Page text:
The inability to identify scents is a strong predictor of death within five years in older adults, new research has found.
A study is part of the National Social Life, Health and Aging Project at the University of Chicago, the first in-home study of social relationships and health in a large, nationally representative sample of men and women aged 57 to 85.
Around 39% of those in the study failed a simple smelling test died during that period, compared to 19% of those with moderate smell loss and 10% of those with a healthy sense of smell.
The researchers concluded that olfactory dysfunction is better at predicting death than a diagnosis of heart failure, cancer or lung disease. Only severe liver damage was a more powerful predictor of mortality.
For those already at high risk, lacking a sense of smell more than doubled the probability of death.
"We think loss of the sense of smell is like the canary in the coal mine," said the study's lead author Jayant Pinto, an associate professor of surgery.
"It doesn't directly cause death, but it's a harbinger, an early warning that something has gone badly wrong, that damage has been done. Our findings could provide a useful clinical test, a quick and inexpensive way to identify patients most at risk."
In the first wave of studies conducted in 2005 to 2006, researchers measures the participants' ability to identify five distinct common odours: peppermint, fish, orange, rose and leather.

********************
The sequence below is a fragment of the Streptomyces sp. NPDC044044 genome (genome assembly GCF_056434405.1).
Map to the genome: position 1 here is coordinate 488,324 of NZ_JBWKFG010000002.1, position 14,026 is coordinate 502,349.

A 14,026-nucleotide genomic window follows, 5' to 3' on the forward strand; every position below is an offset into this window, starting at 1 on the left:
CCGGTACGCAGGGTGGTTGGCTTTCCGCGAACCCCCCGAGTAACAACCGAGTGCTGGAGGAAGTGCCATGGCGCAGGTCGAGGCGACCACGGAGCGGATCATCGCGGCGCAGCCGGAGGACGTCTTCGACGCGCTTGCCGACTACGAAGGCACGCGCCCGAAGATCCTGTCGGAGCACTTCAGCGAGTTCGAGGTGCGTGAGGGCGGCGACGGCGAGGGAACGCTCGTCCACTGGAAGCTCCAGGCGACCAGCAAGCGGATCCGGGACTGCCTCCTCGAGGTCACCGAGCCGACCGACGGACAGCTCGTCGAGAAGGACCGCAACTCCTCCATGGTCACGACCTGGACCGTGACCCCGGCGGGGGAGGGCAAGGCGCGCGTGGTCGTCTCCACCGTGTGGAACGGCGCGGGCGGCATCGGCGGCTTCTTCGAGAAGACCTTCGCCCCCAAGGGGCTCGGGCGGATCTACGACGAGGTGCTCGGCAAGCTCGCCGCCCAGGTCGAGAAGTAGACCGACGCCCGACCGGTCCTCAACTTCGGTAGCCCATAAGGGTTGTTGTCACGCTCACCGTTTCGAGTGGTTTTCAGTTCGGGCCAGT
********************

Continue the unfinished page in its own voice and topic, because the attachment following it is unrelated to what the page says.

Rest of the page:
They found 3.5% were "anosmic" and could identify just one scent or none of the five.
The participants were assessed in terms of their age, physical and mental health, social and financial resources, education, and alcohol or substance abuse.
As expected, performance on the scent test declined steadily with age; 64% of 57-year-olds correctly identified all five smells. That fell to 25% of 85-year-olds.
In second tests from 2010 to 2011, the team confirmed which participants were still alive. During that five-year gap, 430 (12.5%) of the original 3005 study subjects had died.
Researchers adjusted for demographic variables such as age, gender, socioeconomic status, health and race. Those with greater smell loss when first tested were substantially more likely to have died five years later. Even mild smell loss was associated with greater risk.
"This evolutionarily ancient special sense may signal a key mechanism that affects human longevity," noted Martha McClintock, the study's senior author.
"Many people with smell deficits lose the joy of eating," Pinto added. "They make poor food choices, get less nutrition. They can't tell when foods have spoiled or detect odours that signal danger, like a gas leak or smoke. They may not notice lapses in personal hygiene."
Precisely how smell loss contributes to mortality is unclear, but the researchers suggested that the olfactory nerve, may serve as a conduit, exposing the central nervous system to pollution, airborne toxins, pathogens or particulate matter.
The study was published in the journal Plos One.